sugar substitute

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sugar substitute

Any of a group of carbohydrates (e.g., fructose, sorbitol and xylitol) which are of potential use as replacements for the usual dietary sugars—glucose and sucrose—in diabetics, as such substitutes do not require insulin for certain steps in their metabolism. However, the efficacy of sugar substitutes in reducing serum glucose is suboptimal, as the diabetic liver converts a significant portion of fructose and its metabolites into glucose.

sugar substitute

Nutrition Any of a group of carbohydrates–eg, fructose, sorbitol and xylitol, which are of potential use as replacements for the usual dietary sugars–glucose and sucrose in diabetics, as these molecules do not require insulin for certain steps in their metabolism; the efficacy of SSs in DM is less than optimal, since the diabetic liver converts a significant portion of fructose and its metabolites into glucose. See Artificial sweeteners, Aspartame, Cyclamates.
References in periodicals archive ?
Artificial Sweetner Comprehensive Study by Type (Aspartame, Acesulfame-K, Monosodium Glutamate, Saccharin, Sodium Benzoate), Application (Bakery Items, Dairy Products, Confectionery, Beverages) Players and Region - Global Market Outlook to 2024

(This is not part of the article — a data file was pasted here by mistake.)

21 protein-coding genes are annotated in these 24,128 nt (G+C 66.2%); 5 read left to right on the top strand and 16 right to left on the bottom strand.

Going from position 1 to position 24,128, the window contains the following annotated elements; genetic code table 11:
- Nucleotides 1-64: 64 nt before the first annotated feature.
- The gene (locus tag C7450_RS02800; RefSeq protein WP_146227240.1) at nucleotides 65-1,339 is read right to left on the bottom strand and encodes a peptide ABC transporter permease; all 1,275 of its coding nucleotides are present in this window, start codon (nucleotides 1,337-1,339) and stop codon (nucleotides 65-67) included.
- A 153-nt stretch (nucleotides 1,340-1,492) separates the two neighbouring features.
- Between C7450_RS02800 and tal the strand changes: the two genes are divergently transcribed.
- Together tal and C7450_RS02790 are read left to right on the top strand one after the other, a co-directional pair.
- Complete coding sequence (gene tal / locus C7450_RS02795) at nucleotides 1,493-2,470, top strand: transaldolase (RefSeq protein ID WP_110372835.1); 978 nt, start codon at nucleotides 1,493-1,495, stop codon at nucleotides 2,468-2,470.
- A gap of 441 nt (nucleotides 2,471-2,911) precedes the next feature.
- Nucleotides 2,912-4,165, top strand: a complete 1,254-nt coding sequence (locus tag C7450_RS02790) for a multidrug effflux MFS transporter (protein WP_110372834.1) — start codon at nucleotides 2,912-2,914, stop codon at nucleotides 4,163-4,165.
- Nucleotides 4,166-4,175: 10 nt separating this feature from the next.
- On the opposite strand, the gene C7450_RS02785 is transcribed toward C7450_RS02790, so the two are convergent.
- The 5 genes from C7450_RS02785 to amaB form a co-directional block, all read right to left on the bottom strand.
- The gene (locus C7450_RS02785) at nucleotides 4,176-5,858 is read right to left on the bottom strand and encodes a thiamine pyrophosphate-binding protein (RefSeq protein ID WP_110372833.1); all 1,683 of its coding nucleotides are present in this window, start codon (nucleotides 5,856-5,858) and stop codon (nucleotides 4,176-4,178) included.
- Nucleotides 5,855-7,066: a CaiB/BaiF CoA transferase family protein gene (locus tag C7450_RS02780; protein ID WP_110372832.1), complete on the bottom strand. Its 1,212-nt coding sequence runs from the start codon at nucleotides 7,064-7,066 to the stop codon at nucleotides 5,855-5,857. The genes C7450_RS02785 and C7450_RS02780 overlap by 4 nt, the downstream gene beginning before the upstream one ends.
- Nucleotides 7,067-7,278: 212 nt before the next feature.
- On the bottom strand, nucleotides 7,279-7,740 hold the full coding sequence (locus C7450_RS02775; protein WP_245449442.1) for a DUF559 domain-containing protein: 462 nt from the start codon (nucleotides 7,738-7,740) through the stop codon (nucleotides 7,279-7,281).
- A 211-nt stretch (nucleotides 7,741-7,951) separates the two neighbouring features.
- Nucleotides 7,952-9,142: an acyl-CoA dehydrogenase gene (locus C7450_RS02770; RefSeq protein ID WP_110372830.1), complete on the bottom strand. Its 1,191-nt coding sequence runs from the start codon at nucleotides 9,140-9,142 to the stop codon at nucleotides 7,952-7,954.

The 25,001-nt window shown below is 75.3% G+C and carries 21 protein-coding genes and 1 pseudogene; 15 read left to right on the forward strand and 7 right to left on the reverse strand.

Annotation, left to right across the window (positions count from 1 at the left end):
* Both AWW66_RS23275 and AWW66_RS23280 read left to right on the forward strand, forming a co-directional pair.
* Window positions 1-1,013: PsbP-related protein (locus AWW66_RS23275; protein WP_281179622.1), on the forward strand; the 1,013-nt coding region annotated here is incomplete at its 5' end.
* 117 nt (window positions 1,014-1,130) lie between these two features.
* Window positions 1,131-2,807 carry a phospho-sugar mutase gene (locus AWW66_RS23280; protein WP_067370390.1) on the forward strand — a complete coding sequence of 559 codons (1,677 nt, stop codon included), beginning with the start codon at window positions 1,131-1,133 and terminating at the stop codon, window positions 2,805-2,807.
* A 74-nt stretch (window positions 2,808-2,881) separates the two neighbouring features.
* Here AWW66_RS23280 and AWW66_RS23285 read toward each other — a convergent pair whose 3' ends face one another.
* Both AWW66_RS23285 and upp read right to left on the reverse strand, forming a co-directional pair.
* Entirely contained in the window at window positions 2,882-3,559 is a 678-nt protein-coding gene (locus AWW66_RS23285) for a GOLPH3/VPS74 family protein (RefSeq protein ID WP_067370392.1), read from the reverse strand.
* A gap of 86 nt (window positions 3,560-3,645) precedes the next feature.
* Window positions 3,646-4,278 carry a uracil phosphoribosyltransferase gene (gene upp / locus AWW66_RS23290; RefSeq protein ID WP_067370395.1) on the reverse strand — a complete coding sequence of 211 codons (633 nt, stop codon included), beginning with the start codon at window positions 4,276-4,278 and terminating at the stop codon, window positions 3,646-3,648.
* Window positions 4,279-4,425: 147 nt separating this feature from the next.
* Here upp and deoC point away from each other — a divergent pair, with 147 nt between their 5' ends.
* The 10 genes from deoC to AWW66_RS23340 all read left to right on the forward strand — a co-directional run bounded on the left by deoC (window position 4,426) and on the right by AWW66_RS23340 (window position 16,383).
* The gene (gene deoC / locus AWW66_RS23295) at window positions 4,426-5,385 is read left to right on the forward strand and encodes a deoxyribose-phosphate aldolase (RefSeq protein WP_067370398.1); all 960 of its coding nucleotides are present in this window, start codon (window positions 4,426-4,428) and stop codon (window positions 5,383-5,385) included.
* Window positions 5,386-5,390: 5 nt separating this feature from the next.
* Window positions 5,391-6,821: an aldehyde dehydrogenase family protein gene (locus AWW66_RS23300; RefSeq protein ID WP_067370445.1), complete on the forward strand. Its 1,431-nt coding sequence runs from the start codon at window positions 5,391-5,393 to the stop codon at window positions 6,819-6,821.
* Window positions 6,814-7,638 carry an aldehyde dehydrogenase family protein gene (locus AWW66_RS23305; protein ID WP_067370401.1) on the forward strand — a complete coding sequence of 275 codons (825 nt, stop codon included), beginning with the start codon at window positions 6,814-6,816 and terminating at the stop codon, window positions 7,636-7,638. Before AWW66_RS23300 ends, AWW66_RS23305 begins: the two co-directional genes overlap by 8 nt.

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," she answered, "Have you considered your problem to be allergic reactions to artificial sweetners? H.J.
Goodman says he has used his model to devise sweeteners that taste more like sugar than today's best artificial sweetners. "But the kinds of molecules we make are, by and large, too expensive to be commercialized," he says.
Fodmap stands for fermentable oligosaccharides (eg wheats, pulses, rye, garlic and onions), disaccharides (eg milk and yogurt), monosaccharides (eg honey, apples, plums, peaches and mangoes) and polyols (artificial sweetners).
Moser about a column that appeared in your July/September issue pertaining to gastrointestinal reactions to "artificial sweetners" -- and in particular aspartame (NutraSweet[R]).
Finally, the suggestion that "artificial sweetners" might contribute to "bloating and diarrhea after drinking soda beverages" not only involves aspartame products but also soft drinks that contain sorbitol and mannitol.
Clear cupboards and fridge of all oils (except extra virgin olive), margarine, solid vegetable shortenings and products made with them, artificial sweetners and anything containing saccharin or aspartame, anything containing artificial colourings.
Banned foods for strict detoxers include caffeinated and decaffeinated drinks, dairy products, meat, fish, wheat bread, white rice, alcohol, cakes, fried food, artificial sweetners and ready meals.